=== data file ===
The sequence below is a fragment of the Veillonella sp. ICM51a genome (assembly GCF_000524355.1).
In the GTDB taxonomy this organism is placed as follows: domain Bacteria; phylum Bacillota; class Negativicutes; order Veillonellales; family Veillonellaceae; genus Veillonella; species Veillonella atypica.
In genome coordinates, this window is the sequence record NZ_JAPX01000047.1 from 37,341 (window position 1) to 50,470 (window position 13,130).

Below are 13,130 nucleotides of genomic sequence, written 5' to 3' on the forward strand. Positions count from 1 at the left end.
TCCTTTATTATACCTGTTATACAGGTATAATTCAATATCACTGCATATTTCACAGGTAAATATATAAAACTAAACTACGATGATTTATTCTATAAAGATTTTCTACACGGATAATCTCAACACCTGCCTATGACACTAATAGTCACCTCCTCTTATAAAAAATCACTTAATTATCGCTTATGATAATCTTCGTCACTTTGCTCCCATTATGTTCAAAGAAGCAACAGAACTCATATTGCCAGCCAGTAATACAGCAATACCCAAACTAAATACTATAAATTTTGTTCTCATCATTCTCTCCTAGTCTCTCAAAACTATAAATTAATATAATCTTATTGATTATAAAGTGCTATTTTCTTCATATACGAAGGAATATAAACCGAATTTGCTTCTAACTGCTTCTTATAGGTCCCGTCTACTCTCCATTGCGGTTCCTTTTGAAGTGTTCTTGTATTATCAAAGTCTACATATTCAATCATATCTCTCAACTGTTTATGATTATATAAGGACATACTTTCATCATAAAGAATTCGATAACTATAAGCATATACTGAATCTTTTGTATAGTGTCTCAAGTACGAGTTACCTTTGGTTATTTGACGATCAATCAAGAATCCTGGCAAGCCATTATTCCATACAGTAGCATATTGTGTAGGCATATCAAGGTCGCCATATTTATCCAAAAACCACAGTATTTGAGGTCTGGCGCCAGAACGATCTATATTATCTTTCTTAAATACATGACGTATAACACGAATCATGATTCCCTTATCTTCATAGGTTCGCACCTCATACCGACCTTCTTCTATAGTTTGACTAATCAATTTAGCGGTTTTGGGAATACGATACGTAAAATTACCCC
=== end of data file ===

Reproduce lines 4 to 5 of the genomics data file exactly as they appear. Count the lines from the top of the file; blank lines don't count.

Below are 13,130 nucleotides of genomic sequence, written 5' to 3' on the forward strand. Positions count from 1 at the left end.
TCCTTTATTATACCTGTTATACAGGTATAATTCAATATCACTGCATATTTCACAGGTAAATATATAAAACTAAACTACGATGATTTATTCTATAAAGATTTTCTACACGGATAATCTCAACACCTGCCTATGACACTAATAGTCACCTCCTCTTATAAAAAATCACTTAATTATCGCTTATGATAATCTTCGTCACTTTGCTCCCATTATGTTCAAAGAAGCAACAGAACTCATATTGCCAGCCAGTAATACAGCAATACCCAAACTAAATACTATAAATTTTGTTCTCATCATTCTCTCCTAGTCTCTCAAAACTATAAATTAATATAATCTTATTGATTATAAAGTGCTATTTTCTTCATATACGAAGGAATATAAACCGAATTTGCTTCTAACTGCTTCTTATAGGTCCCGTCTACTCTCCATTGCGGTTCCTTTTGAAGTGTTCTTGTATTATCAAAGTCTACATATTCAATCATATCTCTCAACTGTTTATGATTATATAAGGACATACTTTCATCATAAAGAATTCGATAACTATAAGCATATACTGAATCTTTTGTATAGTGTCTCAAGTACGAGTTACCTTTGGTTATTTGACGATCAATCAAGAATCCTGGCAAGCCATTATTCCATACAGTAGCATATTGTGTAGGCATATCAAGGTCGCCATATTTATCCAAAAACCACAGTATTTGAGGTCTGGCGCCAGAACGATCTATATTATCTTTCTTAAATACATGACGTATAACACGAATCATGATTCCCTTATCTTCATAGGTTCGCACCTCATACCGACCTTCTTCTATAGTTTGACTAATCAATTTAGCGGTTTTGGGAATACGATACGTAAAATTACCCC